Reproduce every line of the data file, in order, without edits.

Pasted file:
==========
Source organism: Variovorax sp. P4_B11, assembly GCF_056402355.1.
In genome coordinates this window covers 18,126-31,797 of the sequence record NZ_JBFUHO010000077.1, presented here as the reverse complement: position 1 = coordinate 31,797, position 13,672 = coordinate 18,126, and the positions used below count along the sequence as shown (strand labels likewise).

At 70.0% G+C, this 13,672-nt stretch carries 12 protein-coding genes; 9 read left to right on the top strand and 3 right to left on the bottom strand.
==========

Source organism: Variovorax sp. P4_B11, assembly GCF_056402355.1.
In genome coordinates this window covers 18,126-31,797 of the sequence record NZ_JBFUHO010000077.1, presented here as the reverse complement: position 1 = coordinate 31,797, position 13,672 = coordinate 18,126, and the positions used below count along the sequence as shown (strand labels likewise).

At 70.0% G+C, this 13,672-nt stretch carries 12 protein-coding genes; 9 read left to right on the top strand and 3 right to left on the bottom strand.